“Impure, impure he should call out” – he needs to make his suffering known to the public, and the public will seek mercy upon him.
The ordeal of the metzora is intended to convey the importance of the solidarity of the Jewish community into which he sowed dissension, and to help rehabilitate and repatriate him back into the community by realizing the care and love people have for him as they pray for his healing.
Rabbi Yitzhak Luria is reported by Rabbi Hayyim Vital to have instituted the minhag of affirming love and solidarity with all Israelites before tefillat Sharachit. In the Pri Etz Hayyim, the kabbalistic commentary on the halakhot of Orach Hayyim of the Tur, dealing with prayer, Shabbat and the Yomim Tovim, Rabbi Hayyim Vital says:
When a person sits in the Synagogue, before beginning any prayers at all of the prayers of the morning service, he should accept upon himself the mitzvah of “you shall love your neighbor as yourself,” and intend to love every Israelite person like his own soul, for by virtue of this his prayer will ascend comprised of all Israel, and it will be able to ascend and be fruitful and effective (Pri Etz Hayyim, sec. 5:1 Olam haAsiyah).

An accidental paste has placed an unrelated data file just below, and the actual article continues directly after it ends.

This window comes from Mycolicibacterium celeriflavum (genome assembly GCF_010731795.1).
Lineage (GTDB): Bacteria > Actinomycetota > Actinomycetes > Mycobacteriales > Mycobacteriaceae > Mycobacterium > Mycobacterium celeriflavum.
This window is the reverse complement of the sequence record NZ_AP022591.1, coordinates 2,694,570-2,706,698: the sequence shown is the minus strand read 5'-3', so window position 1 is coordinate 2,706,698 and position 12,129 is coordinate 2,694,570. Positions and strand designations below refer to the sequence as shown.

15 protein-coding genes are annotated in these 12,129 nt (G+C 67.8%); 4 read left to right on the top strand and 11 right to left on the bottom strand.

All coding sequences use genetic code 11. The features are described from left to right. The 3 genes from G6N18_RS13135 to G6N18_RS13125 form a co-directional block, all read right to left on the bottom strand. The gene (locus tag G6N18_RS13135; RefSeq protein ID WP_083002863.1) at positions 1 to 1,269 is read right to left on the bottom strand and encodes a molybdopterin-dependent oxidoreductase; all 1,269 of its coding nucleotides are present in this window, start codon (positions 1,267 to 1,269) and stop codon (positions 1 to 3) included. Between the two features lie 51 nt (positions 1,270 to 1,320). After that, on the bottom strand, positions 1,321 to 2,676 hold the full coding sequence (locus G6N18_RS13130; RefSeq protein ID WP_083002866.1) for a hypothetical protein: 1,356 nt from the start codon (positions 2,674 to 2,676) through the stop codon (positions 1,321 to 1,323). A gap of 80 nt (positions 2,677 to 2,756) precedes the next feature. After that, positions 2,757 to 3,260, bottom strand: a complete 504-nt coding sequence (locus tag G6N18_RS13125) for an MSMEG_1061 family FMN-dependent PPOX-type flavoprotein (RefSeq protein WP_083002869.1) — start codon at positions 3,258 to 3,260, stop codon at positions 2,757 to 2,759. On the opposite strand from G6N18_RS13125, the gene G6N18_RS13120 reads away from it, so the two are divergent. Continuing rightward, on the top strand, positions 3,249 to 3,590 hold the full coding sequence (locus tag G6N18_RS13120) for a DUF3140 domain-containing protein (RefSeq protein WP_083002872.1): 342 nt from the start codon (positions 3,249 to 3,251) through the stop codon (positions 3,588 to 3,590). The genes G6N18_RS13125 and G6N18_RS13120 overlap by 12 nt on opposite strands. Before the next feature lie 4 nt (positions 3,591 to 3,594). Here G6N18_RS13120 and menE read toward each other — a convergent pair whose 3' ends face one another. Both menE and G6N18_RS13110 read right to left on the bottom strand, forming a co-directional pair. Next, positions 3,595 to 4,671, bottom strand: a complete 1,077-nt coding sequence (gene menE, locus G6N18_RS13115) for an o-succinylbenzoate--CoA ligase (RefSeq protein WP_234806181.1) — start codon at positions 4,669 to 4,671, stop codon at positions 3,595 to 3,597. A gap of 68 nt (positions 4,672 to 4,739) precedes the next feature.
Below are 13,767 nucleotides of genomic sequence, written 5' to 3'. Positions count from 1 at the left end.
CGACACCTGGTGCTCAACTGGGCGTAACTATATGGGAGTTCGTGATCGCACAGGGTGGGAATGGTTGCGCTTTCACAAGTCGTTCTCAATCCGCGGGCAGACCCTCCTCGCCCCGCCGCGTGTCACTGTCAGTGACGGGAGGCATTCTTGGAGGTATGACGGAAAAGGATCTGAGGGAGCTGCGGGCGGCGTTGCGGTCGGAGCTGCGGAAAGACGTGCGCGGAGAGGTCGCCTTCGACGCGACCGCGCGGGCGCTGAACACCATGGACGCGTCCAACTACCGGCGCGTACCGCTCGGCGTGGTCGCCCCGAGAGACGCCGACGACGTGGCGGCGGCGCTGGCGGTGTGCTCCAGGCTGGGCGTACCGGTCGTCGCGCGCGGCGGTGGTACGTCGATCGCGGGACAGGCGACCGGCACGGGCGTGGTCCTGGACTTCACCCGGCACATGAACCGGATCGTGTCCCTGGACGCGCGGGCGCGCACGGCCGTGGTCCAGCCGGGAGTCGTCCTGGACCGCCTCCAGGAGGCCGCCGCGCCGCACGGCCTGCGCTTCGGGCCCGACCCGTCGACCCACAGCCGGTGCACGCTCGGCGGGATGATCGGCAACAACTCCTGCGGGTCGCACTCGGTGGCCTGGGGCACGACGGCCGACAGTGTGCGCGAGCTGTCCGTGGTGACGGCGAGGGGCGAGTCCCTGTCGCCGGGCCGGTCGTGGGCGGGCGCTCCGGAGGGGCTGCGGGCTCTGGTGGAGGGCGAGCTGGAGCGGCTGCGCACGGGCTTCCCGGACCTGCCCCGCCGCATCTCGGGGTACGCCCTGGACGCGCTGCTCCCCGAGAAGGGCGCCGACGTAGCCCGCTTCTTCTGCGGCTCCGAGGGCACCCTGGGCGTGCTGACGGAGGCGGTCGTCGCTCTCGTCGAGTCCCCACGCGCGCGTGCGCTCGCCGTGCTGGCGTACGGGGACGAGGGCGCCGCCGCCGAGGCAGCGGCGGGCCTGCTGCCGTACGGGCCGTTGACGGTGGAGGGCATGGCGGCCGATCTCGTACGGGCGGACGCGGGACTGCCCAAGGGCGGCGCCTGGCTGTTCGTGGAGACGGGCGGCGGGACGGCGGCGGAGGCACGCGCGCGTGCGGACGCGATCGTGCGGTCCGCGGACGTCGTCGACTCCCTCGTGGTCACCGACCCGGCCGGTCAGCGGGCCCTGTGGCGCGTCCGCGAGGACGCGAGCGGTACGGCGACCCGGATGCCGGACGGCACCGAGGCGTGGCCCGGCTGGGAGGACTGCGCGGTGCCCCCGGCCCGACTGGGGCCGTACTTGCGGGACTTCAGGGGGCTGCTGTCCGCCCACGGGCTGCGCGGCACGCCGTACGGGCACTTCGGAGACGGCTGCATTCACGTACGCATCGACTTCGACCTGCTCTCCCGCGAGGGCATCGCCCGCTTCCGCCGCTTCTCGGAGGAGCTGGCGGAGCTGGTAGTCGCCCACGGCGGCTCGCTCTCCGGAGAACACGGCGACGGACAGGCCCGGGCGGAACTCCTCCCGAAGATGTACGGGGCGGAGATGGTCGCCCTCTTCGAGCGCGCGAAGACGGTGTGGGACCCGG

Rabbi Yitzhak Luria interprets the mitzvah to “love your neighbor as yourself “ hyperliterally – that we really can share consciousness together, a radical intersubjectivity in which our minds can interpenetrate empathically and even telepathically. We can love our neighbor as our self because our selves really are connected. The actualization of this connection, known in kabbalistic terminology as ibbur neshamah, can occur between deeply related people such as parents and children, and dedicated teachers and students (Sha’ar haGilgulim, intro, sec. 3; sec. 10). A form of shared consciousness occurs when we gather in tefillah as well.